The theory of observations

So, first and most importantly, my work is observational, using the large infrared telescopes to measure details from the giant planets..computer modelling. While this sounds like I must spend a lot of time looking through telescopes,I actually spend my day in front of a computer, doing a whole variety of different things.,

Technical bit My work uses images and spectra of the jovian aurora, taken using the NASA IRTF, using the CSHELL instrument to look at H3+ at 3.953 microns. Using the spectra data obtained here, it is possible to look for morphology and dynamic effects and thus produce an effective picture of the electrojet system on jupiter.

OK... So, one step at a time, what does that mean?

Firstly, the InfraRed Telescope Facility (the IRTF) is a NASA based telescope, which looks at the infrared spectrum, the light that is just beyond the optical red in the rainbow, also known as heat. Unlike with the naked eye - which sees a wide range of different wavelenghts of light (the optical or visible spectrum), from red through to blue, this telescope can looks at a single very specific wavelength range that is far narrower. The telescope is based on the top of an extinct volcano on the Hawaiian Big Island. Because of the thin atmosphere and the surrounding ocean, the conditions there are some of the best in the world for observing, particularly in infrared. The disadvantages of working at an altitude of around 14000 feet include dizziness, headaches and a lack of concentration, but the advantages are a little more obvious...

A spectral image is an image taken with the telescope at a particular wavelength of light, usually either a wavelenght that show the planet particularly well, or the wavelenght that the rest of the data will be taken at. Because we look in the infrared, this means that the planets look different to the pictures we are used to from NASA. Another point to remember is that most of the pictures we see are taken from space. However, the details of the planets come out fairly clearly, despite this being a ground based telescope. However, as far as we are concerned, tthe image option on the telescope is only really there to help find and position the spectral slit on the planet so that you can start taking spectral data.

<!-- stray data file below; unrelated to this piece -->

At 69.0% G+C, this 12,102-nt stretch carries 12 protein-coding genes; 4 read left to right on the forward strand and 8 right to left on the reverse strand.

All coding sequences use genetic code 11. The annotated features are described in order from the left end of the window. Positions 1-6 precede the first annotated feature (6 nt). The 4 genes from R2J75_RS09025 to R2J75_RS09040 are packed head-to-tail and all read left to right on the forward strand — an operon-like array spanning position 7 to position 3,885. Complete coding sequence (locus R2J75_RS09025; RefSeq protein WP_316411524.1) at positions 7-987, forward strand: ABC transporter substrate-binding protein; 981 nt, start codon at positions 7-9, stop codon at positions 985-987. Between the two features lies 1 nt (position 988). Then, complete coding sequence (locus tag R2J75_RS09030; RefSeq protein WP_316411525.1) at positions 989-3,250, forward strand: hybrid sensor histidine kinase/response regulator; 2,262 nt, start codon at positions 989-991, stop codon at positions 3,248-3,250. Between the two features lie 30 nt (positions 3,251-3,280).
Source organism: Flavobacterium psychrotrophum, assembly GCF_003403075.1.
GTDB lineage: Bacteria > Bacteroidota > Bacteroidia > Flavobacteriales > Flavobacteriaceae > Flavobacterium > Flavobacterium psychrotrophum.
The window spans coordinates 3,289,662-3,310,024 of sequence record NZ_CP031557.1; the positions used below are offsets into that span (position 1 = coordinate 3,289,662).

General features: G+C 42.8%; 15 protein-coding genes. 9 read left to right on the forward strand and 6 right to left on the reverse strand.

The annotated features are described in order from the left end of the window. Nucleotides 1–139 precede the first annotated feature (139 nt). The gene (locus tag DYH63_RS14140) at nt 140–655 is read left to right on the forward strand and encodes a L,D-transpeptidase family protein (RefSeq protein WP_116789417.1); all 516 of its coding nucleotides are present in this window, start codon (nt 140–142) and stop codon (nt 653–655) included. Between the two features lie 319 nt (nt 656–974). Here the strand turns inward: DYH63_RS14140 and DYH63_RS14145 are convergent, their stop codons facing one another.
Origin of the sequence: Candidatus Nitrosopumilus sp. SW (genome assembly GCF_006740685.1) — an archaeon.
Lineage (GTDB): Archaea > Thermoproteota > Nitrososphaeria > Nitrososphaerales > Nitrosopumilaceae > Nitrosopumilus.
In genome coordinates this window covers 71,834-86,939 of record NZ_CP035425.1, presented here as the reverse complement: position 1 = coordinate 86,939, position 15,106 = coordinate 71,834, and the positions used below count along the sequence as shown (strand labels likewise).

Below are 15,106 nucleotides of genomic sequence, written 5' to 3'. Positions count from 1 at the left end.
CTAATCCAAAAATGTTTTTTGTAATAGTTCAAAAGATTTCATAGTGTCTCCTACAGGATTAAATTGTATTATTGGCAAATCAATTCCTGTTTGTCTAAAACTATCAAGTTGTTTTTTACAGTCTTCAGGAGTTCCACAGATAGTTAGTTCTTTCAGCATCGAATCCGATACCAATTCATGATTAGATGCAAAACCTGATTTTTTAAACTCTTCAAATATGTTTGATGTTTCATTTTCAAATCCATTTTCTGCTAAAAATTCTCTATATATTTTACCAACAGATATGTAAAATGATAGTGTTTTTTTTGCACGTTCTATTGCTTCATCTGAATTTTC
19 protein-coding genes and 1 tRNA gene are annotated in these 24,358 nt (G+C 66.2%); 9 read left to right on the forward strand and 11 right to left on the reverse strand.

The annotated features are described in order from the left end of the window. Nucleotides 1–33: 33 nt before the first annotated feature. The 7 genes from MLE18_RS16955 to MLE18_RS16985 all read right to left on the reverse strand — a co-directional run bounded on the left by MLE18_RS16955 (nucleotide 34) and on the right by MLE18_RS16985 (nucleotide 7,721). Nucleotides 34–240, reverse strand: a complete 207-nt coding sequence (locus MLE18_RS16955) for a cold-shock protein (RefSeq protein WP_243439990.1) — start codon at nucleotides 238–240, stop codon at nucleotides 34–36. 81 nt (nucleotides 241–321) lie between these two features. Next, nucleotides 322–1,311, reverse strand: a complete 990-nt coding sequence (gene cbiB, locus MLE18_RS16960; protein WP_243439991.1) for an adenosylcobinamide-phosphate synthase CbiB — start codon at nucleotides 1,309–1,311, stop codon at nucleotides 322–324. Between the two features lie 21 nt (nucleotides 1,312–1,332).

Spectral data is an alternative way of examining a planet. Rather than take a normal image, we use a spectrometer to split up the light. This means that we see less, because we use a slit to split the light, which cuts out all but a thin strip of what would be seen in an image. That's an annoying disadvantage, but the amount of information we gain is enormous - we can measure the winds, the temperature, the extent of cooling in the aurora.

Secondly, we look at a molecule called H3+. This is only found in large stable abundance in the upper atmosphere of the giant planets. This molecule is especially useful for us because when it is impacted with the particles in the surrounding space environment, it glows. We can look at a particular wavelength of the light, and while the H3+ glows really brightly at this wavelength, Jupiter itself is very dark, as the lower atmosphere absorbs all the light. This means that the aurora glows brightly compared with everything else.